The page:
Tuesday, February 27, 2007

Games Writers Play

Do you play mind games with yourself as a writer? I know I do.

For instance, I always write in Courier. Why? Well, once upon a time publishers would only accept a manuscript in Courier. That was because an editor’s ability to sense how a story was progressing depended on knowing where in the book she was at any given point. As we all know, Times New Roman puts many more words on the page than Courier. So an editor who had a “feel” for where a story should be at page 100 in Courier would be thrown off if the manuscript were in Times New Roman. That is no longer true, and houses now have no issues accepting manuscripts in TNR.

Because TNR saves paper, for a while I switched to using it myself. But I discovered that over the years I too had built up a subconscious sense for where I was in a story, or even in a scene, by the number on the page. I discovered I wrote a faster, leaner book if I composed in Courier. Because faster and leaner is considered better these days, I now write only in Courier.

That’s one game I play with myself. But there’s another reason I stick to Courier: I have a vague daily goal of five pages a day (I know, I know; I’m a snail), and five pages in Courier requires less words per page than TNR. That means that if I’m writing in Courier, I’m far more likely to have the pleasure of feeling productive than if I’m writing in TNR. Yes, it’s silly; writing five pages a day in Courier requires writing my book for more days, but I’m talking instant gratification here.

Notice I said “vague goal” of five pages. That’s because I used to have a rigid goal of five pages, and I’d be very unhappy if I didn’t meet that goal, often staying up late to achieve it. And then I realized I was playing another game with myself. I don’t know about you, but the beginnings and endings of scenes are always the hardest parts for me, because they must be crafted so carefully. Well, I discovered that I was starting to drag scenes out unnecessarily, just so that I could make that daily page count. Since leaner and faster is considered better these days, I scrapped the daily page quota. The funny thing is, my productivity hasn’t suffered. So that wass one game I didn’t need to play.

So how about you? Do you play games with yourself?

5 comments:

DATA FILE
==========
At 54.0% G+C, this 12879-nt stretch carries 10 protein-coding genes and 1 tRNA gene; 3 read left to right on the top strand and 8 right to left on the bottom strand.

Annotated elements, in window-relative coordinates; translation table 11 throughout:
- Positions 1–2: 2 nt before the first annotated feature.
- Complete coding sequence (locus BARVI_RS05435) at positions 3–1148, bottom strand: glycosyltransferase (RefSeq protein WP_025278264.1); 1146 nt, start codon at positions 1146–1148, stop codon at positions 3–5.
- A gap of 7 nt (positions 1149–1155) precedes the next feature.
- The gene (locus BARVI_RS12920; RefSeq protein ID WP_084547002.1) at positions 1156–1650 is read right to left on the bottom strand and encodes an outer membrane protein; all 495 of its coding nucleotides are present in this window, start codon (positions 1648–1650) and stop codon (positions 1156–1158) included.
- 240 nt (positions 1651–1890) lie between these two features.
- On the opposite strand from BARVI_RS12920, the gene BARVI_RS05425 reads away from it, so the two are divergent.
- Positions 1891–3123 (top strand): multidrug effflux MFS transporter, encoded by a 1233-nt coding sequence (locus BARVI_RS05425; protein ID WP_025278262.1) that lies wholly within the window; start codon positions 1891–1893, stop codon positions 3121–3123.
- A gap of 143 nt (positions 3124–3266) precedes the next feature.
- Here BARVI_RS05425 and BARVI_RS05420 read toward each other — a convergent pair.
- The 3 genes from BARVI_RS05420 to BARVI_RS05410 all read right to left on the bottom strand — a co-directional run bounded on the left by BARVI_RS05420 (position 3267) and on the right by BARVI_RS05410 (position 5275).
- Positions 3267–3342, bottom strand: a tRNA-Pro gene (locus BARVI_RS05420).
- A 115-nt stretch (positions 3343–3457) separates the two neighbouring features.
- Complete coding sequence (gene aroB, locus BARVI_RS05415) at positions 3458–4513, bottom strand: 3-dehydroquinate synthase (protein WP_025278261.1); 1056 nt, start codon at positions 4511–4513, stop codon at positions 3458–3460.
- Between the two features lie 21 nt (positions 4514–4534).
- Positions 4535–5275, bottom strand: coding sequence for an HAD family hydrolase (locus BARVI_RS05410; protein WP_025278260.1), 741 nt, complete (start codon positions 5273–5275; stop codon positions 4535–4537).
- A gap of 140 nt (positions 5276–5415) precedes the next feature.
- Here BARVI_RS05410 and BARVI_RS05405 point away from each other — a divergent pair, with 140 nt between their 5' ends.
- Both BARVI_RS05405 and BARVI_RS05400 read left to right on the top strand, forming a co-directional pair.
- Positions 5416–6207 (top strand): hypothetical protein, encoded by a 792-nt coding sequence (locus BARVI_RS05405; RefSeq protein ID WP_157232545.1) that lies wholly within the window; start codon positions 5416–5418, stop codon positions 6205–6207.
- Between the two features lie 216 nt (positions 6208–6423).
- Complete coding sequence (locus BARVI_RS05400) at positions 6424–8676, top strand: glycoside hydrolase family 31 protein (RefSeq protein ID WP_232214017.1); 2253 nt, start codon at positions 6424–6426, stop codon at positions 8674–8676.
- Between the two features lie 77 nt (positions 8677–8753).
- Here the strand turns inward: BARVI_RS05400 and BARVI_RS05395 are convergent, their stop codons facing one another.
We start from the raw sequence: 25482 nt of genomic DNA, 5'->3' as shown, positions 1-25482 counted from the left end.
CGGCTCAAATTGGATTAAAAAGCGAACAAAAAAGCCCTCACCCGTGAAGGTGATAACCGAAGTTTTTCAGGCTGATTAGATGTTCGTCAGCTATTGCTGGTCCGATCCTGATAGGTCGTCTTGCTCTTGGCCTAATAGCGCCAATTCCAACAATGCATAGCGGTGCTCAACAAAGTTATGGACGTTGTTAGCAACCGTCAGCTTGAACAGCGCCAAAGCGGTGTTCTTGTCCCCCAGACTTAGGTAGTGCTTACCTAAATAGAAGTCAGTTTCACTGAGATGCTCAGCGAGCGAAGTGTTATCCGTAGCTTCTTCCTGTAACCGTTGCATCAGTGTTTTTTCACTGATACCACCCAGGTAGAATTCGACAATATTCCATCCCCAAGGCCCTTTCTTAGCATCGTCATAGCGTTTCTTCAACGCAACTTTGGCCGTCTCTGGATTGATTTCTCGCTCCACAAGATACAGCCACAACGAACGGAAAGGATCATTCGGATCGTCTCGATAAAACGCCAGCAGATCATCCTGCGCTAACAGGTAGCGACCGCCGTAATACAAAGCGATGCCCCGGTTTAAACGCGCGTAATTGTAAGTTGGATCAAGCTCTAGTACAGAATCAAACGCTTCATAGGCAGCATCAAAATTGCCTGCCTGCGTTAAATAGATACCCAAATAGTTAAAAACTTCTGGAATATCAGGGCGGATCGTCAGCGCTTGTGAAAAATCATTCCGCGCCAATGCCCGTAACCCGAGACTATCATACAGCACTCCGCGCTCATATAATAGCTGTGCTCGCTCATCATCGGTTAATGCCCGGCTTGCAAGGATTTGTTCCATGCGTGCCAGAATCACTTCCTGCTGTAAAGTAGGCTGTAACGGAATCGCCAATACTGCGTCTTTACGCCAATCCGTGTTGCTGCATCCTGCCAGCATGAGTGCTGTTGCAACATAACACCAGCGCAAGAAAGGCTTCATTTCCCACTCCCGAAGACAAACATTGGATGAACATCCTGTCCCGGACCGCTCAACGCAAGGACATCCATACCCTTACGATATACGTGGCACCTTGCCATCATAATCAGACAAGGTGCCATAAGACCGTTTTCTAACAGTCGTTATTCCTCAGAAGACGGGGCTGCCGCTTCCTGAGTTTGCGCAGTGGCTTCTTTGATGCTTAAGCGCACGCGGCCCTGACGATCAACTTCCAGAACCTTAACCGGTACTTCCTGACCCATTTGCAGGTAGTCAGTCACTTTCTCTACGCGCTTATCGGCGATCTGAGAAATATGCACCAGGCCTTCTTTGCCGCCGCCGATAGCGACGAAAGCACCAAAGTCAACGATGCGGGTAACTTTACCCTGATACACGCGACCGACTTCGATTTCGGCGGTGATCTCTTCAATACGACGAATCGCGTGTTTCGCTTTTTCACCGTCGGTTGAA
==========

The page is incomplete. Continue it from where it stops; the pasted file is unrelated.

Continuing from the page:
Steve Malley said...

I always get halfway through one book and then get really excited about another, better book I could be writing, if only I weren't saddled with the current one.

That, and I have a special hat...

Chap O'Keefe said...

Another excellent post to which I add "me too". I not only use Courier, but stick for novels with what I'm assured is hopelessly outdated WordPerfect software. And as time goes by, I find the five pages a day target harder to hit. I've always been a snail compared to the "book a month" operators in my field. One of them I greatly admire -- used to have a notion that with experience the day would come when I'd emulate him. Now I accept it never will. With monetary reward so uncertain for many of us, the important thing is that the writing experience should be, overall, an ENJOYABLE game.

Kate S said...

I second Steve's hat - I've got a witch's hat for writing paranormals.

I also tell myself that no matter whatever the word count is per Word's version, I can always add a few more, since NY counts it differently, therefore I feel like I've accomplished a lot more in a shorter amount time. Totally bogus, but it works for me.

liz fenwick said...

When I'm stuck or procrasentating, I say I'll write for only 20 minutes and boom the block is broken and I'm back on course.

Charles Gramlich said...

I really enjoy revision, strange as that sounds, and when I first started writing I would play a game in the revision stage where I'd force myself to cut at least one physical line from every paragraph. (That was in the days of longer paragraphs). This really forced me to write tight. I also used to do search and replace games, where I'd take a word that I knew I tended to overuse, search and replace it with some obscenity, and then reread the text. I'll tell you, the redundant word leaped out at you then.